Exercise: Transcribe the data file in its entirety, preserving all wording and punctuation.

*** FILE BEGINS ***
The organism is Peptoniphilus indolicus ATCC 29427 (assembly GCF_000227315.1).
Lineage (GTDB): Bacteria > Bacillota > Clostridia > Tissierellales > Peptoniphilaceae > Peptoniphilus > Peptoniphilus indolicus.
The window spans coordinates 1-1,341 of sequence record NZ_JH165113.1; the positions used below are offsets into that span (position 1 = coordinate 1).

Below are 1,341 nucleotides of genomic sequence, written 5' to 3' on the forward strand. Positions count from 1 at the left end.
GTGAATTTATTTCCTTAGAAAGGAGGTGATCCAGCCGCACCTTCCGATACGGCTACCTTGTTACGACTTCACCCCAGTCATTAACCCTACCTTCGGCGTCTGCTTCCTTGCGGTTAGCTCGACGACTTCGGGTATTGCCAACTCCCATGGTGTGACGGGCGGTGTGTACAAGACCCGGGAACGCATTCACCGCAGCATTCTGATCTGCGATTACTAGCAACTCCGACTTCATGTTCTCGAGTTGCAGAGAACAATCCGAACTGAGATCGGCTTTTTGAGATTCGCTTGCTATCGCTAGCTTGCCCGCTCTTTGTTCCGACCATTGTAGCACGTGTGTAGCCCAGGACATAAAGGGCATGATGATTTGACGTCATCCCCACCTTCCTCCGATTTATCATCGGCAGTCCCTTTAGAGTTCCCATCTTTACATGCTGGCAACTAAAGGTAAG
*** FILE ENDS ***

The organism is Peptoniphilus indolicus ATCC 29427 (assembly GCF_000227315.1).
Lineage (GTDB): Bacteria > Bacillota > Clostridia > Tissierellales > Peptoniphilaceae > Peptoniphilus > Peptoniphilus indolicus.
The window spans coordinates 1-1,341 of sequence record NZ_JH165113.1; the positions used below are offsets into that span (position 1 = coordinate 1).

Below are 1,341 nucleotides of genomic sequence, written 5' to 3' on the forward strand. Positions count from 1 at the left end.
GTGAATTTATTTCCTTAGAAAGGAGGTGATCCAGCCGCACCTTCCGATACGGCTACCTTGTTACGACTTCACCCCAGTCATTAACCCTACCTTCGGCGTCTGCTTCCTTGCGGTTAGCTCGACGACTTCGGGTATTGCCAACTCCCATGGTGTGACGGGCGGTGTGTACAAGACCCGGGAACGCATTCACCGCAGCATTCTGATCTGCGATTACTAGCAACTCCGACTTCATGTTCTCGAGTTGCAGAGAACAATCCGAACTGAGATCGGCTTTTTGAGATTCGCTTGCTATCGCTAGCTTGCCCGCTCTTTGTTCCGACCATTGTAGCACGTGTGTAGCCCAGGACATAAAGGGCATGATGATTTGACGTCATCCCCACCTTCCTCCGATTTATCATCGGCAGTCCCTTTAGAGTTCCCATCTTTACATGCTGGCAACTAAAGGTAAG